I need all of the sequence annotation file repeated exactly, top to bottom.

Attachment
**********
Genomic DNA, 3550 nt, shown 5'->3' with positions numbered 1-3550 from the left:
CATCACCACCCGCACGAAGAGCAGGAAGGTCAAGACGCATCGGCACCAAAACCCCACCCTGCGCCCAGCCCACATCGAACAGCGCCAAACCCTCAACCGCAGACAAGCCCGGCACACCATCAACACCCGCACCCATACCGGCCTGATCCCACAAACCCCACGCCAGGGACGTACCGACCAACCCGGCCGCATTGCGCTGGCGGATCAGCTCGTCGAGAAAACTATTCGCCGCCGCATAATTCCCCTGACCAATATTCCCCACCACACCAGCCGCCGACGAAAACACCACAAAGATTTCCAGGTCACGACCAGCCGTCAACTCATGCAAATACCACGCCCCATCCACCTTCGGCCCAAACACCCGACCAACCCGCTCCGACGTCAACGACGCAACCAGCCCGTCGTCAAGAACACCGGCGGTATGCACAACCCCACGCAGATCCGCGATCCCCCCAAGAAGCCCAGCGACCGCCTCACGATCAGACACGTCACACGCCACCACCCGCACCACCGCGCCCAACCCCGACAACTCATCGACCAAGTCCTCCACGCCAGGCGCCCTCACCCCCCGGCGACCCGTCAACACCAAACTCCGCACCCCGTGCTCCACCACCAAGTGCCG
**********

Genomic DNA, 3550 nt, shown 5'->3' with positions numbered 1-3550 from the left:
CATCACCACCCGCACGAAGAGCAGGAAGGTCAAGACGCATCGGCACCAAAACCCCACCCTGCGCCCAGCCCACATCGAACAGCGCCAAACCCTCAACCGCAGACAAGCCCGGCACACCATCAACACCCGCACCCATACCGGCCTGATCCCACAAACCCCACGCCAGGGACGTACCGACCAACCCGGCCGCATTGCGCTGGCGGATCAGCTCGTCGAGAAAACTATTCGCCGCCGCATAATTCCCCTGACCAATATTCCCCACCACACCAGCCGCCGACGAAAACACCACAAAGATTTCCAGGTCACGACCAGCCGTCAACTCATGCAAATACCACGCCCCATCCACCTTCGGCCCAAACACCCGACCAACCCGCTCCGACGTCAACGACGCAACCAGCCCGTCGTCAAGAACACCGGCGGTATGCACAACCCCACGCAGATCCGCGATCCCCCCAAGAAGCCCAGCGACCGCCTCACGATCAGACACGTCACACGCCACCACCCGCACCACCGCGCCCAACCCCGACAACTCATCGACCAAGTCCTCCACGCCAGGCGCCCTCACCCCCCGGCGACCCGTCAACACCAAACTCCGCACCCCGTGCTCCACCACCAAGTGCCG